RK: I find that freedom very inspiring. You don’t even seem to care about commercial considerations at all. It’s just what you want to make. And everything is a chance for an idea.
RA: I only make something if I think I can add something new. So, for example, I just made a new line of eyewear. It is at the Javits Center [in New York] now. It’s called “pq” because when you write that you make spectacles. Anyway, this man bugged me for two years. I didn’t want to do it, I wasn’t interested, but he kept bugging me and then I thought: “OK. Here is the challenge: how do you free people from the tyranny of the hinge? How do you free them from the tyranny of the components?” And we did! We made them out of polyamide, which is the scientific name for nylon, and they can mould to your head.
RK: I have a sketch of yours of a product – a suitcase – that you made for me when we were sitting next to each other at a dinner. We started talking about what sort of project we could do together and you grabbed a place card and drew on it. I was impressed you drew so well, since you draw everything on screens at your office.
RA: I remember that case: it was the “follow me” suitcase. It was a suitcase that you charged up and then it would follow your phone in an airport so you didn’t have to drag it.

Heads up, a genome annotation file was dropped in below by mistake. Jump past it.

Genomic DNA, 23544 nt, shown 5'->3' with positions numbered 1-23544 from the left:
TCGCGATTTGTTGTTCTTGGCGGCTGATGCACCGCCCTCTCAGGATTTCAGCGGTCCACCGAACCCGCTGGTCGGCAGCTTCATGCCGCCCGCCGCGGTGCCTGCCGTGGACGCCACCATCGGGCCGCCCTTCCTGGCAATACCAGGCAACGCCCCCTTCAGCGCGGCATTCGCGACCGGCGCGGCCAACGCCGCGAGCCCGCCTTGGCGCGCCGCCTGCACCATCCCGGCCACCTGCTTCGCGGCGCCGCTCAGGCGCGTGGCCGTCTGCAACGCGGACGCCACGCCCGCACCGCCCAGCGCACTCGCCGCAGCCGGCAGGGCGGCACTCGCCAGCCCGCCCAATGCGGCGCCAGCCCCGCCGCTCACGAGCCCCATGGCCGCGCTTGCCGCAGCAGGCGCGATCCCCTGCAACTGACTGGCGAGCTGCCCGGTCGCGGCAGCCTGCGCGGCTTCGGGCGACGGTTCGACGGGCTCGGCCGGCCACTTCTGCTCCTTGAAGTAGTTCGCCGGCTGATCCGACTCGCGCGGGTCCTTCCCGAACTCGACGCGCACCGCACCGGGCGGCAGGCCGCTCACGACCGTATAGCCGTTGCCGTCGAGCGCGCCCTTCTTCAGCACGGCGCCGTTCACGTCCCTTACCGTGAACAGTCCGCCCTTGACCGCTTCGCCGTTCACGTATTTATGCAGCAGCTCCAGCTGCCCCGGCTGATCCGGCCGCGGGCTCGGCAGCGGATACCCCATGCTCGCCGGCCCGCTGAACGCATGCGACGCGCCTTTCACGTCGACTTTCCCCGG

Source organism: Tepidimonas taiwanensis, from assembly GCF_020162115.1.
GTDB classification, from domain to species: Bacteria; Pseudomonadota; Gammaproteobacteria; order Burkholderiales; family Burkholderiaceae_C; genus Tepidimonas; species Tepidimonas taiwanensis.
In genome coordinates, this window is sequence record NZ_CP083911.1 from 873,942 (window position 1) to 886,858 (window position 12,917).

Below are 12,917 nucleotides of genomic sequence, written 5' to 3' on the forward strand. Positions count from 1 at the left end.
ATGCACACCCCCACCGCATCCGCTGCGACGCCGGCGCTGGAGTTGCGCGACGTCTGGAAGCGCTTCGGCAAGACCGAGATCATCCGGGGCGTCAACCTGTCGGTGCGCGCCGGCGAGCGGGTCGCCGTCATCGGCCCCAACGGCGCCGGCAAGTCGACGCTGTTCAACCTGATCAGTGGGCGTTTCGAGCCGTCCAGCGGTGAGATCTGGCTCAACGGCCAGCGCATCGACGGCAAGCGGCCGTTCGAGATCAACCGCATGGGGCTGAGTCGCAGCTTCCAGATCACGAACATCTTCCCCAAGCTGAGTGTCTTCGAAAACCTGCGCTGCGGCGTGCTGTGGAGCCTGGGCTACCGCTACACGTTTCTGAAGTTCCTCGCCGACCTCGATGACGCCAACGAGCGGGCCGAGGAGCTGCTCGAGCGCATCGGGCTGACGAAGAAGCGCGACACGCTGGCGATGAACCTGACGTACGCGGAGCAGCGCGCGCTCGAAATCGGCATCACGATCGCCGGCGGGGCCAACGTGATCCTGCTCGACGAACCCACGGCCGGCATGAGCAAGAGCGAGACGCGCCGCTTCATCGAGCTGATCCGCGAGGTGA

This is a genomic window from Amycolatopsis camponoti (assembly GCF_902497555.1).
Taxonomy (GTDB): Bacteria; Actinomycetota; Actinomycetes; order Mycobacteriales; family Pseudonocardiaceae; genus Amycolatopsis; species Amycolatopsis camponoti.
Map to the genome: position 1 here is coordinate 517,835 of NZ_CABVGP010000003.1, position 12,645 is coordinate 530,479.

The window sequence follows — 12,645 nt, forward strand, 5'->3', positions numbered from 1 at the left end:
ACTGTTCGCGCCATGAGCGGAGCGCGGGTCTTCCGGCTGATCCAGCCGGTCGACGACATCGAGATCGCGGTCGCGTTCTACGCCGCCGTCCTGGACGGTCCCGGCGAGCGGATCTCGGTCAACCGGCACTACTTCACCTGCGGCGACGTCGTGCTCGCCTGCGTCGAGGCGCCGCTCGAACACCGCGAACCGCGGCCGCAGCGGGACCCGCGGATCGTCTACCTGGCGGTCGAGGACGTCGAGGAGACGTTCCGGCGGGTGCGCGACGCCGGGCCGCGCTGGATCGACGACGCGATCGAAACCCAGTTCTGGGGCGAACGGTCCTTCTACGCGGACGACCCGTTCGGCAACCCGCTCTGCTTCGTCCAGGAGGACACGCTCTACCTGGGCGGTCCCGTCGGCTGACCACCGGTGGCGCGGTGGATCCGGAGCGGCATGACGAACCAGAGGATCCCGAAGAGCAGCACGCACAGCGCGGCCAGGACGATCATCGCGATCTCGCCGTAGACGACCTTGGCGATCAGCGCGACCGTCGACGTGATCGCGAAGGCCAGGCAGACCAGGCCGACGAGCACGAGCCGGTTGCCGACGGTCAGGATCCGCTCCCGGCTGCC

RK: Like a dog.
RA: I want to revisit that. Can I borrow the sketch?
RK: You know, some people don’t like talking about their work – I don’t, partly because I am not that interested in talking about what I’ve been thinking about all day – but I’m very interested in other people’s process. Like: how did you get to where you got with a piece? Where did it come from? It’s why I love documentaries. I want to understand – not someone’s life but why they do the things they do; what is the process that gets them there? It’s about all the things you don’t see when you see an end product. I find it really helps me when I get stuck on a creative issue.
RA: It’s possible to invest a lot of time in getting a curve to be just the right curve, knowing that maybe just one out of 100 people will notice or understand that it is the right curve – but it then doesn’t matter. The other day I was talking to the owner of Vitra and he said: “As an industrialist I’m interested in success but as a collector I’m interested in failure.” When I do a product that is meant to be sold, I want lots of them to be sold, because that is the point. In the art world, though, success is measured not by how many of something you sell but how much the one thing sells for, and it’s impossible, when your stuff goes to auction, not to look at it sideways to see what the price is.
RK: It’s like being reviewed after a show. I try, just after the show, to sit down with my team, be honest about what I felt and share my thoughts no matter what anyone else says. But the next day you always read the reviews anyway. You want to know what other people think. You can’t help it. Even if the goal is simply to be successful enough doing what you like to stay in business.
RA: Or do what you like and never have a job.
More conversations at www.ft.com/fashion